This page is a collection of random tips that I’ve put together after harvesting thousands of pounds of nuts for nearly a decade.
Don’t be a Weasel. Use a Nut Weasel
The Nut Weasel is a must-have if you’re going to be harvesting more than two nuts.
More to come.
Sink testing is perhaps the most important thing you can do after you’ve harvested the nuts. Sink testing is a way to separate the viable “Grade A.”
It’s pretty easy to sink test. Just put the nuts into a bucket of water.
Sinkers – Grade A
The nuts that sink are pretty much guaranteed to be perfect nuts. It’s for these sinkers that you test. Just take all of
It’s a matter of density. The heavy nut inside causes it to sink.
Floaters – Grade B
What the Hull is this?
I suggest that you attempt to get the hulls out of your mind even before they make it into your bucket. However, if the tree made a lot of nuts, and they come out of the hull sort-of easily, I find it’s better to hurry and get all of the nuts with hulls and then spend time getting them out of the hulls later. Sometimes you can grind them with your feet (treads recommended), you can throw them at a hard surface (driveway or road), or just pick them apart with your hands.
If you want to sell to me, I do not pay for hulls. I’m only after the nut meat.
[Evil] Weevil Larvae
Ok. They’re not evil. Weevil larvae gots to eat too. But they can be gross, especially if you’re not ready for them. And in some cases, they can be a large percentage of your overall harvest!
Below are a few videos with tips about weevil larvae.
Let Your Nuts Sit for a Few Weeks While the Larvae Crawl Out
In this video I suggest that you should harvest your hickory nuts and let them sit for a week or two while the larvae bore out of your nuts. If you float test and weigh them when you harvest them you may separate out the floaters thinking they are perfectly fine Grade B. Only to discover that many of them are non-viable nuts. So let those larvae crawl out and then float test and weigh them.
If you’re selling me hickory nuts, a few with holes are OK, but ultimately I expect you to remove them. This is where float testing comes in. If the nut floats look carefully to remove the ones with holes.
Throw All Nuts With Holes Away As Fast As You Can
When you are harvesting hickory nuts you want to be as efficient as possible. Well, one thing you can do to not waste time later in the process is to remove all dud nuts before you even put them in your bucket. In this case I’m talking about the nuts with weevil larva. If you see a little hole in your nuts or hull, throw it away before it even makes it into your bucket. I suggest throwing it somewhere where you won’t have to think about the nut again.
Pattern for Efficiency
I used to run around randomly and just pick up nuts. I learned early on that I needed to become more organized. I started doing this spiral technique in order to be more efficient and not waste time.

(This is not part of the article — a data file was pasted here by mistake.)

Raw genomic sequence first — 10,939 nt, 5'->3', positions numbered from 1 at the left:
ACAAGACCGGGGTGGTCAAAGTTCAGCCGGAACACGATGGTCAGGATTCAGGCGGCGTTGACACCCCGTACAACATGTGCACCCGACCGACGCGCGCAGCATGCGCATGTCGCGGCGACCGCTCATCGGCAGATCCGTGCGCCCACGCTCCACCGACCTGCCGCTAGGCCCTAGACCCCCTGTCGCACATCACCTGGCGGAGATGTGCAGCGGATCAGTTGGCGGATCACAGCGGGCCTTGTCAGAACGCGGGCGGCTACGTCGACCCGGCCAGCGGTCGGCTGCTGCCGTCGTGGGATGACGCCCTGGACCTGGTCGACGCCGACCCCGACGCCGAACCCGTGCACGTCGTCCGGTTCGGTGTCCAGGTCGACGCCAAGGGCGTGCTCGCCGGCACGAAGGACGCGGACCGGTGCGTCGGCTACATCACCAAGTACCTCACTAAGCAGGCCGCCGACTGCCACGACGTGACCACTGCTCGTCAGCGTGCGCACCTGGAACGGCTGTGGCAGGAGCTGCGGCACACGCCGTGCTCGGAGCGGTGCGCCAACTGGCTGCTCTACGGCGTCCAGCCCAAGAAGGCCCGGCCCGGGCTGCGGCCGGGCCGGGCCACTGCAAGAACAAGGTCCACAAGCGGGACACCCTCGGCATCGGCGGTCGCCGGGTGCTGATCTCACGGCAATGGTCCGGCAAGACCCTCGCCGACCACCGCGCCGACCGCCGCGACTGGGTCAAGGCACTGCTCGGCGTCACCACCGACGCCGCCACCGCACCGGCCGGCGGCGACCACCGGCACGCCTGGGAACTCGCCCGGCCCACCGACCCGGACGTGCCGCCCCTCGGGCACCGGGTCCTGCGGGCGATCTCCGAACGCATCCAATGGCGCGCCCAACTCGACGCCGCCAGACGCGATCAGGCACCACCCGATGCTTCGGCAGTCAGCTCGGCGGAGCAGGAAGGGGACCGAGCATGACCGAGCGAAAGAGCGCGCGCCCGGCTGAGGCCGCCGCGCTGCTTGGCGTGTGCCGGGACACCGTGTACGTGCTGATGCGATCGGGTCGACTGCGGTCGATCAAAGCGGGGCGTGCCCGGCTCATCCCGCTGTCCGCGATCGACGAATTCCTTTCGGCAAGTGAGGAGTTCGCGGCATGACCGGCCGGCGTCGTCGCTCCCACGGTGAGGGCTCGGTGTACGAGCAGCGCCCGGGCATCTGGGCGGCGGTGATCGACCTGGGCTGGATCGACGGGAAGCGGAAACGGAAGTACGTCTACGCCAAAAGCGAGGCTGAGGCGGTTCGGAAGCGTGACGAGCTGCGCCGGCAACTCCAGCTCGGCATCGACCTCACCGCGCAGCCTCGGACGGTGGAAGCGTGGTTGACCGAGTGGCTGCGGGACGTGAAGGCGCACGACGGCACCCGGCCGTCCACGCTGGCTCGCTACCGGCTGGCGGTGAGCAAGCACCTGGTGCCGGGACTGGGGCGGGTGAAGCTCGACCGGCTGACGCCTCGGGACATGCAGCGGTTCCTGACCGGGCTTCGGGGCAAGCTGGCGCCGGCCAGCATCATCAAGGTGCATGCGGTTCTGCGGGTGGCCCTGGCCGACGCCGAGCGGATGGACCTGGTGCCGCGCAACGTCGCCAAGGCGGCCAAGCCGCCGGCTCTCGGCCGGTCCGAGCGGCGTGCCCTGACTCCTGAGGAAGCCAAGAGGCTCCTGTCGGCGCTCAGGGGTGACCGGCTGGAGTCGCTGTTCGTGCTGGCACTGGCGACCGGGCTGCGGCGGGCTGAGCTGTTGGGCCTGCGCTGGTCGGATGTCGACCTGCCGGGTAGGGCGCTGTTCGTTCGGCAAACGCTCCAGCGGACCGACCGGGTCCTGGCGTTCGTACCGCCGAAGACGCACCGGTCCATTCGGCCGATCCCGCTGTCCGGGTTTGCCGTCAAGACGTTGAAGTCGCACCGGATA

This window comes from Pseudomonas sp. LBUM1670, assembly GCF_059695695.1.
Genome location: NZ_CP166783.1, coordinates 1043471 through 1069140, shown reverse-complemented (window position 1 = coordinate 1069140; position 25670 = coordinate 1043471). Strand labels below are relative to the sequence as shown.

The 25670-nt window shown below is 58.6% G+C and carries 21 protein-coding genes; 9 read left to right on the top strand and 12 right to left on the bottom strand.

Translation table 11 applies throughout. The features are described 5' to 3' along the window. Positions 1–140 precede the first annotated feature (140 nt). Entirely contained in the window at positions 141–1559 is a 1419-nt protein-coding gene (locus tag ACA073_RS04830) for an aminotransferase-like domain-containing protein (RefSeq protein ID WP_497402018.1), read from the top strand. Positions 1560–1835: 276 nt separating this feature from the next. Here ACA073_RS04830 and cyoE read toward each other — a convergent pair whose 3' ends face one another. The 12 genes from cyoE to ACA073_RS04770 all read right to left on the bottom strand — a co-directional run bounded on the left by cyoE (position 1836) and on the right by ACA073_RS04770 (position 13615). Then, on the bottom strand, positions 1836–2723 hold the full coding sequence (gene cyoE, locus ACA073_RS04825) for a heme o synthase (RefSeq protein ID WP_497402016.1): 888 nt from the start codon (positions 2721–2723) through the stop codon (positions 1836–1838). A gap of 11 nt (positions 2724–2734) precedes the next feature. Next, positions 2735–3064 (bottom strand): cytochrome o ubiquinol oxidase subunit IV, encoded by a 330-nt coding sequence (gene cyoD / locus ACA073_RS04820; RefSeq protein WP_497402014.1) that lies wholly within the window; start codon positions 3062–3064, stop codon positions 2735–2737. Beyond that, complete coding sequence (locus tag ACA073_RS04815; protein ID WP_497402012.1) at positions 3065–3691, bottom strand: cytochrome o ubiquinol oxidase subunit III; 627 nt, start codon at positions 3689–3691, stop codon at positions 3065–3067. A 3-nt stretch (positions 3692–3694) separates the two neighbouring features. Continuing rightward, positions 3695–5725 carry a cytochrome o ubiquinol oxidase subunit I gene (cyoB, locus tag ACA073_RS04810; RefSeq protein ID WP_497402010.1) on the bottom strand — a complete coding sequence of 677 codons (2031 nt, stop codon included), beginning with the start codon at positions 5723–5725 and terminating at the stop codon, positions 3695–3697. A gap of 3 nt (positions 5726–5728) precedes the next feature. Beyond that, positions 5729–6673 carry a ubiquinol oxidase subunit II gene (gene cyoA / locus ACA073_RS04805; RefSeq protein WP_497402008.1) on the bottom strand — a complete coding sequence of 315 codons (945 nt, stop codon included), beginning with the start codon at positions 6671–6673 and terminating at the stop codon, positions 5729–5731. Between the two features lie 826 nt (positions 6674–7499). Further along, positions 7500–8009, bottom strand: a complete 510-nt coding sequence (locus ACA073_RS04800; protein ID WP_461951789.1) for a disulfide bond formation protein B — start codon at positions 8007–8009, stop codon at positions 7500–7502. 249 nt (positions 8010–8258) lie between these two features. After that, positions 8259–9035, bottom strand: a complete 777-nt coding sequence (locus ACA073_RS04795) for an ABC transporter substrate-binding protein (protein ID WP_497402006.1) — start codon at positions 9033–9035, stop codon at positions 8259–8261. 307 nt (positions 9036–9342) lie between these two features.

Basically, you start at the trunk and spiral outwards. You harvest one spiral at an arm’s length. Then when you get back to the beginning you just go out one more arm length. Continue spiraling out until you get to the edge of the drip line. Always look for branches that hang out.
Keep it clean
A tip that I recommend is that you keep the area under the hickory trees free from clutter. When I can, I will throw any non-viable nuts or other debris out of the harvesting area. Literally just throw them out of the treeline. That way you don’t have to think about those nuts every time you go to the tree. That way if you return to the tree you won’t even have to thnk about non-viable nuts that aren’t worth your time. I mean think about it. How annoying to keep checking the same nut Broken hulls are OK. Most of them don’t get stuck in your Nut Weasel.
So non-viable nuts include nuts that are in hulls that just won’t pry open, nuts that have been infested by weevil larvae, unformed duds, etc. Debris could be hulls, sticks, or anything else.
How to save time by visually identifying viable nuts
As you are around hickory nuts you will start to be able to tell which ones are viable before you do a float test or try them. The best ones are bright white. Many times if they sit in the hull for too long (especially through a rain) they will be stained dark. But that doesn’t mean that they are rotten. Rotten ones have a more tan or reddish color. Start cracking them and you will see what I mean.
Typically, I collect them all together for the season. Then i do one or two float tests towards the end of the season. As they sit there for the first few weeks, the weevil larvae will bore out of the shell. That automatically disqualifies all of those duds. Many of the nuts that float are good, and you can set them aside as Grade B. However, if you float them right away with weevil larvae then when they float then you will set them aside as Grade B and then the larvae will crawl out and you will have wasted your time separating those nuts. So yes, wait a few weeks to float test.